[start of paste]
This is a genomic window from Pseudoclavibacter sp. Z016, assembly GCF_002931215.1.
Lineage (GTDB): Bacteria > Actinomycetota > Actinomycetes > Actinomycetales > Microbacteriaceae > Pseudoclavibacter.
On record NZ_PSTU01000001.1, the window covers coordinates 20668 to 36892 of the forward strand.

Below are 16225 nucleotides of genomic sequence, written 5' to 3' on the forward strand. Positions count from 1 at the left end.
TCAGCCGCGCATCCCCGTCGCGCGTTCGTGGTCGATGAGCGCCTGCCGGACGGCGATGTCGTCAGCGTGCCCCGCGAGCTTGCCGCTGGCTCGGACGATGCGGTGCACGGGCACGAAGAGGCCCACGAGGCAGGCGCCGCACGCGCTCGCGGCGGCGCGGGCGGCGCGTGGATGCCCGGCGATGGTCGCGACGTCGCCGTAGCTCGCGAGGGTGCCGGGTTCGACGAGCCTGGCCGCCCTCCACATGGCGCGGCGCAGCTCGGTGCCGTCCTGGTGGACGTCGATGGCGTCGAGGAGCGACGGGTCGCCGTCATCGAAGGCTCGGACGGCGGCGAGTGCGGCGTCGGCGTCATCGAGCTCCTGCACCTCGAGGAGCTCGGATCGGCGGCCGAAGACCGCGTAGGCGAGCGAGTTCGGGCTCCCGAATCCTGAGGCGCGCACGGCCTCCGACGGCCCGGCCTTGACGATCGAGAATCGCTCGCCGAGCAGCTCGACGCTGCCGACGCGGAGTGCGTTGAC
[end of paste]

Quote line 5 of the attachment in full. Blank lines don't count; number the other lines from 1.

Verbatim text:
TCAGCCGCGCATCCCCGTCGCGCGTTCGTGGTCGATGAGCGCCTGCCGGACGGCGATGTCGTCAGCGTGCCCCGCGAGCTTGCCGCTGGCTCGGACGATGCGGTGCACGGGCACGAAGAGGCCCACGAGGCAGGCGCCGCACGCGCTCGCGGCGGCGCGGGCGGCGCGTGGATGCCCGGCGATGGTCGCGACGTCGCCGTAGCTCGCGAGGGTGCCGGGTTCGACGAGCCTGGCCGCCCTCCACATGGCGCGGCGCAGCTCGGTGCCGTCCTGGTGGACGTCGATGGCGTCGAGGAGCGACGGGTCGCCGTCATCGAAGGCTCGGACGGCGGCGAGTGCGGCGTCGGCGTCATCGAGCTCCTGCACCTCGAGGAGCTCGGATCGGCGGCCGAAGACCGCGTAGGCGAGCGAGTTCGGGCTCCCGAATCCTGAGGCGCGCACGGCCTCCGACGGCCCGGCCTTGACGATCGAGAATCGCTCGCCGAGCAGCTCGACGCTGCCGACGCGGAGTGCGTTGAC